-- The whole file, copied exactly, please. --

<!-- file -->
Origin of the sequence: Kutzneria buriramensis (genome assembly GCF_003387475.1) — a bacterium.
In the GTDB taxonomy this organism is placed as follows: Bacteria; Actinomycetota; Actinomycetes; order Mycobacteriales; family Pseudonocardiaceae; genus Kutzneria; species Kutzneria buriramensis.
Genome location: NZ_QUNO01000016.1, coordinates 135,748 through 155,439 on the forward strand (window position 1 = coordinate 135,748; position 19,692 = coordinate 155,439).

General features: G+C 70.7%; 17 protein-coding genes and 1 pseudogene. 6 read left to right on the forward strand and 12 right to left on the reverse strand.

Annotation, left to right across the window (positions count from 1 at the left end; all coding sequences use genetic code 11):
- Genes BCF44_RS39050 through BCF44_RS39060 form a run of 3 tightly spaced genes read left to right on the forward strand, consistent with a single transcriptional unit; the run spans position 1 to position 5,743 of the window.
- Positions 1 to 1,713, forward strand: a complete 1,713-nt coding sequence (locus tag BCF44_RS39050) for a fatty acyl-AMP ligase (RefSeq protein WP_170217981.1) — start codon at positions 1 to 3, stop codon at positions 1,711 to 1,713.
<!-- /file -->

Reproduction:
Origin of the sequence: Kutzneria buriramensis (genome assembly GCF_003387475.1) — a bacterium.
In the GTDB taxonomy this organism is placed as follows: Bacteria; Actinomycetota; Actinomycetes; order Mycobacteriales; family Pseudonocardiaceae; genus Kutzneria; species Kutzneria buriramensis.
Genome location: NZ_QUNO01000016.1, coordinates 135,748 through 155,439 on the forward strand (window position 1 = coordinate 135,748; position 19,692 = coordinate 155,439).

General features: G+C 70.7%; 17 protein-coding genes and 1 pseudogene. 6 read left to right on the forward strand and 12 right to left on the reverse strand.

Annotation, left to right across the window (positions count from 1 at the left end; all coding sequences use genetic code 11):
- Genes BCF44_RS39050 through BCF44_RS39060 form a run of 3 tightly spaced genes read left to right on the forward strand, consistent with a single transcriptional unit; the run spans position 1 to position 5,743 of the window.
- Positions 1 to 1,713, forward strand: a complete 1,713-nt coding sequence (locus tag BCF44_RS39050) for a fatty acyl-AMP ligase (RefSeq protein WP_170217981.1) — start codon at positions 1 to 3, stop codon at positions 1,711 to 1,713.